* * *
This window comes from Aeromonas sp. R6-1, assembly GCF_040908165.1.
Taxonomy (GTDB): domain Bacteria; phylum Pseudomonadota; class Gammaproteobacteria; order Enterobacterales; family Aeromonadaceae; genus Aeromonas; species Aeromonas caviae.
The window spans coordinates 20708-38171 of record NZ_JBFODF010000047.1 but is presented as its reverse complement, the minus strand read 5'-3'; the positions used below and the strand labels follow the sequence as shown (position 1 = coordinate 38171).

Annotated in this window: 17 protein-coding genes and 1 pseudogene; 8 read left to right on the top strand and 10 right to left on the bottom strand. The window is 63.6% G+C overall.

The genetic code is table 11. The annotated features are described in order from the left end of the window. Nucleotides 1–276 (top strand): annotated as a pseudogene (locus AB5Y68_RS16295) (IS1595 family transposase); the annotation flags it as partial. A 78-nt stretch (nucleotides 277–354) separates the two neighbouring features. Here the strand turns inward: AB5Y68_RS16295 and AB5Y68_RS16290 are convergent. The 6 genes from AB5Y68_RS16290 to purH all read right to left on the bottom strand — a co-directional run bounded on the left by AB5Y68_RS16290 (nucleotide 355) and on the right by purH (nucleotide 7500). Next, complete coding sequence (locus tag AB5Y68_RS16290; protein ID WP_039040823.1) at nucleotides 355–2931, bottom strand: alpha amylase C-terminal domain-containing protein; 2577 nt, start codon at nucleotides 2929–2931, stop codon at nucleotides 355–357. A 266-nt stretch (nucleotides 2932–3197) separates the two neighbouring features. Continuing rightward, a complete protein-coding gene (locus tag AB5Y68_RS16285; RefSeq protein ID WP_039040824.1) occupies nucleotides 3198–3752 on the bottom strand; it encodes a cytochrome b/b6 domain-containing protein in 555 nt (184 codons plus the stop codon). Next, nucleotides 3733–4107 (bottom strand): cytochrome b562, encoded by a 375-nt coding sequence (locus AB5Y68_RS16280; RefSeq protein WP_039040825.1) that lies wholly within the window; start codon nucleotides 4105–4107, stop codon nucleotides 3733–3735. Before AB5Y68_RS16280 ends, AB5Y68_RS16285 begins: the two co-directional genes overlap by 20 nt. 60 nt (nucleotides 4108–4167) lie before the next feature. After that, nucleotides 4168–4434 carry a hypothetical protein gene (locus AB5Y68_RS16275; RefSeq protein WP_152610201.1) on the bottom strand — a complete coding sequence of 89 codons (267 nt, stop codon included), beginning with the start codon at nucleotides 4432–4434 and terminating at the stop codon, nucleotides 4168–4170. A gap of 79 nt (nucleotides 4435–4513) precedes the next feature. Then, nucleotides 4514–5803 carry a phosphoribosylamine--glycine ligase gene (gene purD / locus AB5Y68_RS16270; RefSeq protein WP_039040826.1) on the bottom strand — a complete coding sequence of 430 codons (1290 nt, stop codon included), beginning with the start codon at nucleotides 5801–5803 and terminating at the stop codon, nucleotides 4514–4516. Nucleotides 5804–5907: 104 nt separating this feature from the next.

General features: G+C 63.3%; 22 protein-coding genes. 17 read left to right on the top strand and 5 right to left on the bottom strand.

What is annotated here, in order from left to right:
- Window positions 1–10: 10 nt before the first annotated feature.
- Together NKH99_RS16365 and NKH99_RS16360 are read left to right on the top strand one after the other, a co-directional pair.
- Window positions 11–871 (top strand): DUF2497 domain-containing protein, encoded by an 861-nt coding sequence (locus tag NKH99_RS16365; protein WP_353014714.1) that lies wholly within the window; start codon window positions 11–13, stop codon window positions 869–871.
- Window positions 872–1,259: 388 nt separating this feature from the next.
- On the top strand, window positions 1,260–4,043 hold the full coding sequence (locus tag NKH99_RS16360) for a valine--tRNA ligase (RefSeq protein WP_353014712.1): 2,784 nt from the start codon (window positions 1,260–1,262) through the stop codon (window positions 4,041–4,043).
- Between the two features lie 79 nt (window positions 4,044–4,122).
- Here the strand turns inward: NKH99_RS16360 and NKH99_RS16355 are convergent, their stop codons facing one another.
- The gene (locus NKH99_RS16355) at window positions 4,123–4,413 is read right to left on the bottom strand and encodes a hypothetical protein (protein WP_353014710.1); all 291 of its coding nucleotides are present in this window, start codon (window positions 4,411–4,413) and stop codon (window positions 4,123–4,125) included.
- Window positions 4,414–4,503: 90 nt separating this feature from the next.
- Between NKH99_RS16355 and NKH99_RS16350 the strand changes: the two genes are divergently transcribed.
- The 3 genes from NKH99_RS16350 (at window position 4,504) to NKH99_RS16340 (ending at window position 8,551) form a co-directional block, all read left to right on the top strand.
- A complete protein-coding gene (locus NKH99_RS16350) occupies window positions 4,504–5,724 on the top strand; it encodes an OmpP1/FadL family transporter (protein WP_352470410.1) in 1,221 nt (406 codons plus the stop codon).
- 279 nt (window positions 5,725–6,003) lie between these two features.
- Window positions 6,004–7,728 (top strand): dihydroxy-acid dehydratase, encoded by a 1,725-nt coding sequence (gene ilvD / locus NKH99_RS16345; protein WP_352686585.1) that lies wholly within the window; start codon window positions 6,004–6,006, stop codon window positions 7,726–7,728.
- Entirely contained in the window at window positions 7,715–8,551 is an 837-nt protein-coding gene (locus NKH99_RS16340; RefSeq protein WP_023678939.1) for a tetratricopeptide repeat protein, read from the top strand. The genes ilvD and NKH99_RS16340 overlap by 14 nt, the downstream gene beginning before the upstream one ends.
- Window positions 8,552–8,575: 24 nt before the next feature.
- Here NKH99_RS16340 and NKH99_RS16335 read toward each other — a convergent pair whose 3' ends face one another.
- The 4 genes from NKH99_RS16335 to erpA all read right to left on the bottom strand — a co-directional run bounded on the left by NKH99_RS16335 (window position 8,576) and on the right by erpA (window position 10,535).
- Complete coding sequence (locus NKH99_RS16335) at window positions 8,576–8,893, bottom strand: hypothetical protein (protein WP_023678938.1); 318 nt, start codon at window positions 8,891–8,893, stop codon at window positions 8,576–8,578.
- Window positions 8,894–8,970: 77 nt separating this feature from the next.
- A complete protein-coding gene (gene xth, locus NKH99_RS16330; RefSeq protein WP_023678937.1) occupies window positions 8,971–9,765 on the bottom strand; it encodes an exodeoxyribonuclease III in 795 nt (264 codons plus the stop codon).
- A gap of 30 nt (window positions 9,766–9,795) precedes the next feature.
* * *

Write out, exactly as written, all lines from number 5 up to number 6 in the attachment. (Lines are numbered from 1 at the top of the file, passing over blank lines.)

The genetic code is table 11. The annotated features are described in order from the left end of the window. Nucleotides 1–276 (top strand): annotated as a pseudogene (locus AB5Y68_RS16295) (IS1595 family transposase); the annotation flags it as partial. A 78-nt stretch (nucleotides 277–354) separates the two neighbouring features. Here the strand turns inward: AB5Y68_RS16295 and AB5Y68_RS16290 are convergent. The 6 genes from AB5Y68_RS16290 to purH all read right to left on the bottom strand — a co-directional run bounded on the left by AB5Y68_RS16290 (nucleotide 355) and on the right by purH (nucleotide 7500). Next, complete coding sequence (locus tag AB5Y68_RS16290; protein ID WP_039040823.1) at nucleotides 355–2931, bottom strand: alpha amylase C-terminal domain-containing protein; 2577 nt, start codon at nucleotides 2929–2931, stop codon at nucleotides 355–357. A 266-nt stretch (nucleotides 2932–3197) separates the two neighbouring features. Continuing rightward, a complete protein-coding gene (locus tag AB5Y68_RS16285; RefSeq protein ID WP_039040824.1) occupies nucleotides 3198–3752 on the bottom strand; it encodes a cytochrome b/b6 domain-containing protein in 555 nt (184 codons plus the stop codon). Next, nucleotides 3733–4107 (bottom strand): cytochrome b562, encoded by a 375-nt coding sequence (locus AB5Y68_RS16280; RefSeq protein WP_039040825.1) that lies wholly within the window; start codon nucleotides 4105–4107, stop codon nucleotides 3733–3735. Before AB5Y68_RS16280 ends, AB5Y68_RS16285 begins: the two co-directional genes overlap by 20 nt. 60 nt (nucleotides 4108–4167) lie before the next feature. After that, nucleotides 4168–4434 carry a hypothetical protein gene (locus AB5Y68_RS16275; RefSeq protein WP_152610201.1) on the bottom strand — a complete coding sequence of 89 codons (267 nt, stop codon included), beginning with the start codon at nucleotides 4432–4434 and terminating at the stop codon, nucleotides 4168–4170. A gap of 79 nt (nucleotides 4435–4513) precedes the next feature. Then, nucleotides 4514–5803 carry a phosphoribosylamine--glycine ligase gene (gene purD / locus AB5Y68_RS16270; RefSeq protein WP_039040826.1) on the bottom strand — a complete coding sequence of 430 codons (1290 nt, stop codon included), beginning with the start codon at nucleotides 5801–5803 and terminating at the stop codon, nucleotides 4514–4516. Nucleotides 5804–5907: 104 nt separating this feature from the next.

General features: G+C 63.3%; 22 protein-coding genes. 17 read left to right on the top strand and 5 right to left on the bottom strand.